A few nights ago I was talking with a number of friends online and one of them used a spelling of Yankee that I wasn’t familiar with, Yankies and I went and looked it up to learn about the etymology. My friend, who’s a wonderful woman from Wales teased me about how she loved my dorkiness about words, but for me that’s just one way that I’m always researching. Currently I work as a reference librarian at a university and in my spare time, I roleplay, both of these allow me to indulge my love of researching details and ideas from a variety of sources. In this entry, I want to expand upon how these two things that seem rather disparate actually work so well together.
To start out, I need to provide some context of what I mean when I say roleplaying as I’ve used a number of different systems throughout the years but the general idea stays the same. I began roleplaying at a summer camp with Dungeons and Dragons which is based around dice rolling to decide outcomes combined with in-character discussions. In high school and college, I did Live Action Role Playing where we used rock, paper, scissors to figure out random outcomes combined with improvisational acting for character interactions. Currently I roleplay online on a blogging platform where actions are decided through player discussion and interaction happens in comment threads and collaborative writing. In this form, roleplaying creates for me the perfect balance between improvisational acting and collaborative writing, because as a roleplayer you have to understand how your character might react in a number of situations. A roleplayer has to know their character well enough that they can decide how they will react to various situations but also write it in such a way that the person who’s responding will have something to interact with. A tricky part of roleplaying is how do you make your characters seem three dimensional, actors and writers are faced with this same question and for all three creators the answer is the same, understanding of the underlying motivations and choices the characters make. The type of research that I do for my roleplaying is exactly the same as the kind of examinations I’ve done in the midst of my writing and acting and in my job. How does a character define themselves? How does their day to day life work?
I prefer to play characters that are from other times or other worlds, because as I said in my previous post, the past is truly another world. This means that I’m constantly researching small and sometimes odd details to understand how a character might approach something. For instance in a recent interaction, I had a character from the American West offered a deal for a certain amount of money, I had to figure out how much that amount of money would mean to them. This meant that I looked online at various resources about inflation and what the cost of living was in the Arizona in the 1860s, so that I could have my character decide, no this is too much. Simulations are a common practice in education because they put students into a place where they have to consider if I were living or doing something in a certain time or place how would I react? Roleplaying is the same idea but done as a hobby.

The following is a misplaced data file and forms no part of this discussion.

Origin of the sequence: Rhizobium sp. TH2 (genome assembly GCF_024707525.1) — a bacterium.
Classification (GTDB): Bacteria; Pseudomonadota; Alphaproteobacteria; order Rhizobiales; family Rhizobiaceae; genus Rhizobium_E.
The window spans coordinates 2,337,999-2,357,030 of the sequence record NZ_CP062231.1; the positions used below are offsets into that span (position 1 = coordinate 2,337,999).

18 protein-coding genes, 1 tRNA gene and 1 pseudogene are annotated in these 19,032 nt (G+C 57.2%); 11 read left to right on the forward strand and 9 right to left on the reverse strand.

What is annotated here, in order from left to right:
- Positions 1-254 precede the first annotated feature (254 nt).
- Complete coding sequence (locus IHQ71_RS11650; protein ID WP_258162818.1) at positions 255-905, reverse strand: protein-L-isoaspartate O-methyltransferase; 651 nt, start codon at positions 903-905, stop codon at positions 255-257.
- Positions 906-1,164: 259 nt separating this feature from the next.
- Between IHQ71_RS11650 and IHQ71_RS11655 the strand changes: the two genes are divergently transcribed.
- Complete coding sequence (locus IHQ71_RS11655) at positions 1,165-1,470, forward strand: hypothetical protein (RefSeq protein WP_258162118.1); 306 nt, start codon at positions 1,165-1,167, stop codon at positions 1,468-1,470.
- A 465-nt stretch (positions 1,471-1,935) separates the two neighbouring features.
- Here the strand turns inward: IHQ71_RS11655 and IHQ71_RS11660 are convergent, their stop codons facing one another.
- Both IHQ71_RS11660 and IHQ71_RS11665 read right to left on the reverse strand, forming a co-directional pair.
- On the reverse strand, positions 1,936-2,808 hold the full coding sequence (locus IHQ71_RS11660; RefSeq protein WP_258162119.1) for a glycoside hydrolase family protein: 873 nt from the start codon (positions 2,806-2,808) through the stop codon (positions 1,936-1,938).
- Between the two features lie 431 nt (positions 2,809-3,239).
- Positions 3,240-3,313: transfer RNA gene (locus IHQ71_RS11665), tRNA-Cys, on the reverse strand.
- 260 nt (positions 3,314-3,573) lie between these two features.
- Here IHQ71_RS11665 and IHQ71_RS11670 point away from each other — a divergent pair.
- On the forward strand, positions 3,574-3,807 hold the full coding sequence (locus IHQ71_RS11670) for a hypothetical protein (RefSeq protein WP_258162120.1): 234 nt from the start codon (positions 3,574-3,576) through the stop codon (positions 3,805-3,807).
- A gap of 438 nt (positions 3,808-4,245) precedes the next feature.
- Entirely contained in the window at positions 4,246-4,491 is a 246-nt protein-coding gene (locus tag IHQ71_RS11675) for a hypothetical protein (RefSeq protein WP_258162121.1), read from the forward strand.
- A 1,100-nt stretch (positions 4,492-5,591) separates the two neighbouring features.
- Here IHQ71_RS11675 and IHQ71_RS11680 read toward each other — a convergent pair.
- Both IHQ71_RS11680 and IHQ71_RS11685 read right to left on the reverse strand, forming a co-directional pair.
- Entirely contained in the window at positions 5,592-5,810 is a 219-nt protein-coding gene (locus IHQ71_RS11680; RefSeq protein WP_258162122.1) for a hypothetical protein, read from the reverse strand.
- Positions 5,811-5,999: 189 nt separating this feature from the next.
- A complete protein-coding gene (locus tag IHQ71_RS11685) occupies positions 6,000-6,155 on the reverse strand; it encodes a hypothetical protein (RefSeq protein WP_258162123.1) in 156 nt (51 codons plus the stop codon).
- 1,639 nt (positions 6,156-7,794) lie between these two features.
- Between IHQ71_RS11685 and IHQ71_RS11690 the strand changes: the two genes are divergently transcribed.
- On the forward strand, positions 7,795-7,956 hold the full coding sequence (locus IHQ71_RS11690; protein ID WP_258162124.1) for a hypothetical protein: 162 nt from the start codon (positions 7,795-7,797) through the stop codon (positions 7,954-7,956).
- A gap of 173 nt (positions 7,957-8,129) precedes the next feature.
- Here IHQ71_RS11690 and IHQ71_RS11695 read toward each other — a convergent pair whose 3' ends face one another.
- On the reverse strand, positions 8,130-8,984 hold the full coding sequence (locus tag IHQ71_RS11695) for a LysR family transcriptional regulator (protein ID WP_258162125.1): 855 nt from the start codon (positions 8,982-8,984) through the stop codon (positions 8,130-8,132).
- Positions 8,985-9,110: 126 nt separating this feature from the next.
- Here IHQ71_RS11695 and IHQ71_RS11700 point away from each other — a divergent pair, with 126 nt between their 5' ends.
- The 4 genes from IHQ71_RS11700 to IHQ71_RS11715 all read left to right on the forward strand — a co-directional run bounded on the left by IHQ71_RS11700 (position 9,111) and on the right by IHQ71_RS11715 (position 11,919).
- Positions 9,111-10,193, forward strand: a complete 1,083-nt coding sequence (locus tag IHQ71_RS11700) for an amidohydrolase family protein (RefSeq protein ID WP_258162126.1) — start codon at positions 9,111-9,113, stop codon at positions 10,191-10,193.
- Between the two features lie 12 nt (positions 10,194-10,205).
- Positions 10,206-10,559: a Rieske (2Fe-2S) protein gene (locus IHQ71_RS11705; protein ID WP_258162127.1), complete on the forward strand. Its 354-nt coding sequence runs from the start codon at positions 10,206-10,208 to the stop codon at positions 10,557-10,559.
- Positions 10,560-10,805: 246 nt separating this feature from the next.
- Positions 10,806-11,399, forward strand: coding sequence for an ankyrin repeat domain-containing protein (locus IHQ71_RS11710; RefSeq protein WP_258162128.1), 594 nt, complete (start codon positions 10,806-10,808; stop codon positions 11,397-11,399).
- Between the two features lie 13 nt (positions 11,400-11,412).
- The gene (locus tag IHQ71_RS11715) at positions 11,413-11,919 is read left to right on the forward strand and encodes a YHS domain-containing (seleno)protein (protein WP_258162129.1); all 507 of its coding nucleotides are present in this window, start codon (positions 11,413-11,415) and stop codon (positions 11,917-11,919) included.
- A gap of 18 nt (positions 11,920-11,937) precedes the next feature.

In my daily work as an academic reference librarian, I spend my time teaching students where to find the resources they need and helping them to think about how to approach these resources. For me the hardest part of starting a research project is find a specific thesis that I can investigate and craft a paper around. The beginning of this is the same as when I consider a character or a new story, what do I find interesting and what do I want to know more about? Once I have that then I can do the broad work of what’s out there and how can I go deeper? Most of my undergraduate career and graduate work in New Zealand was based around this idea as I did in-depth textual readings of Greek poets and English literature. The joy of research for me is in the little details of everything from how much was a dollar worth is 1868 or why did Pindar make a certain choice in an ode, because as I understand them then I can truly add depth to my writing.
I would like to try and bridge all these various parts of my life and think about how as a youth librarian, I can show that research is simply a way to get into the hows and whys of the past and the present. Roleplaying is personal for me, because it is something creative that I do everyday and so research is part of my work and play. One of the best ways to teach someone to research is to find what’s personal for them and figure out what are the questions and use those. Roleplaying isn’t going to be the answer for every young person but the idea of going deeper into their interests is and then research isn’t a chore but a way of being curious just with different tools.